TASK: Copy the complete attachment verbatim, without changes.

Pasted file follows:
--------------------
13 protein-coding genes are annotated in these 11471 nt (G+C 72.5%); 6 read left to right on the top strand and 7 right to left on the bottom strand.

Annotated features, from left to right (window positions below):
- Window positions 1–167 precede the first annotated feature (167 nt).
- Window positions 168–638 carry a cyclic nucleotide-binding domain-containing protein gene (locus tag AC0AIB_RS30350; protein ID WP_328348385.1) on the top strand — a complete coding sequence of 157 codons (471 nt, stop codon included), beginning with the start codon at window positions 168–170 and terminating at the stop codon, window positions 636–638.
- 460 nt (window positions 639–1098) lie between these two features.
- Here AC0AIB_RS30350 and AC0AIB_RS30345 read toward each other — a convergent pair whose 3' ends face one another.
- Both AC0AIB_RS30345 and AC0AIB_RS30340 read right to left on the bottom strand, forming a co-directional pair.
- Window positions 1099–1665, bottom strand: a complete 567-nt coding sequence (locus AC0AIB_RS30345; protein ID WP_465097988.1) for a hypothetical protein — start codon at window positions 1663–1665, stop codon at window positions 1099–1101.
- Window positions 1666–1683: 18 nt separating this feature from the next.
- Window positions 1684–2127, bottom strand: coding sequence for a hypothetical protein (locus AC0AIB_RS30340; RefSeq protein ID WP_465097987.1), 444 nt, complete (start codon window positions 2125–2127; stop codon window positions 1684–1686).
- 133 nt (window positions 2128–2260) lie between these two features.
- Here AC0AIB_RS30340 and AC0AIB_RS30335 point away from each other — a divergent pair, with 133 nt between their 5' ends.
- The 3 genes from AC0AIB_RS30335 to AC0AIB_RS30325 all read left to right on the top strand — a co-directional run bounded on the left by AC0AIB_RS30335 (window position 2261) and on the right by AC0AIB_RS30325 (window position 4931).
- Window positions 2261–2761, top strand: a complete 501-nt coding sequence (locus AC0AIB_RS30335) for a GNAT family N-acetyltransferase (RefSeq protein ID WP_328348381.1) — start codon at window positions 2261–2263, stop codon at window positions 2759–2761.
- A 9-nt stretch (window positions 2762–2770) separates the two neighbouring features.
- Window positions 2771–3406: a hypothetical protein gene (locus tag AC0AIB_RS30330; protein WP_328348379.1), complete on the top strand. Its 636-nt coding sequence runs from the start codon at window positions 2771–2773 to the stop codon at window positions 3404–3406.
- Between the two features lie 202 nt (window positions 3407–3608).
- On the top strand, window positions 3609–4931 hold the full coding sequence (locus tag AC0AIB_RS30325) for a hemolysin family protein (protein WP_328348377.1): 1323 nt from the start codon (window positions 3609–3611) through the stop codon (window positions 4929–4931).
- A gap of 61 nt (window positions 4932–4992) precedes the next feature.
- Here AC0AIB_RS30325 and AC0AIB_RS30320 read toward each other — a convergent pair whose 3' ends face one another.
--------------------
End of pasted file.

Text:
13 protein-coding genes are annotated in these 11471 nt (G+C 72.5%); 6 read left to right on the top strand and 7 right to left on the bottom strand.

Annotated features, from left to right (window positions below):
- Window positions 1–167 precede the first annotated feature (167 nt).
- Window positions 168–638 carry a cyclic nucleotide-binding domain-containing protein gene (locus tag AC0AIB_RS30350; protein ID WP_328348385.1) on the top strand — a complete coding sequence of 157 codons (471 nt, stop codon included), beginning with the start codon at window positions 168–170 and terminating at the stop codon, window positions 636–638.
- 460 nt (window positions 639–1098) lie between these two features.
- Here AC0AIB_RS30350 and AC0AIB_RS30345 read toward each other — a convergent pair whose 3' ends face one another.
- Both AC0AIB_RS30345 and AC0AIB_RS30340 read right to left on the bottom strand, forming a co-directional pair.
- Window positions 1099–1665, bottom strand: a complete 567-nt coding sequence (locus AC0AIB_RS30345; protein ID WP_465097988.1) for a hypothetical protein — start codon at window positions 1663–1665, stop codon at window positions 1099–1101.
- Window positions 1666–1683: 18 nt separating this feature from the next.
- Window positions 1684–2127, bottom strand: coding sequence for a hypothetical protein (locus AC0AIB_RS30340; RefSeq protein ID WP_465097987.1), 444 nt, complete (start codon window positions 2125–2127; stop codon window positions 1684–1686).
- 133 nt (window positions 2128–2260) lie between these two features.
- Here AC0AIB_RS30340 and AC0AIB_RS30335 point away from each other — a divergent pair, with 133 nt between their 5' ends.
- The 3 genes from AC0AIB_RS30335 to AC0AIB_RS30325 all read left to right on the top strand — a co-directional run bounded on the left by AC0AIB_RS30335 (window position 2261) and on the right by AC0AIB_RS30325 (window position 4931).
- Window positions 2261–2761, top strand: a complete 501-nt coding sequence (locus AC0AIB_RS30335) for a GNAT family N-acetyltransferase (RefSeq protein ID WP_328348381.1) — start codon at window positions 2261–2263, stop codon at window positions 2759–2761.
- A 9-nt stretch (window positions 2762–2770) separates the two neighbouring features.
- Window positions 2771–3406: a hypothetical protein gene (locus tag AC0AIB_RS30330; protein WP_328348379.1), complete on the top strand. Its 636-nt coding sequence runs from the start codon at window positions 2771–2773 to the stop codon at window positions 3404–3406.
- Between the two features lie 202 nt (window positions 3407–3608).
- On the top strand, window positions 3609–4931 hold the full coding sequence (locus tag AC0AIB_RS30325) for a hemolysin family protein (protein WP_328348377.1): 1323 nt from the start codon (window positions 3609–3611) through the stop codon (window positions 4929–4931).
- A gap of 61 nt (window positions 4932–4992) precedes the next feature.
- Here AC0AIB_RS30325 and AC0AIB_RS30320 read toward each other — a convergent pair whose 3' ends face one another.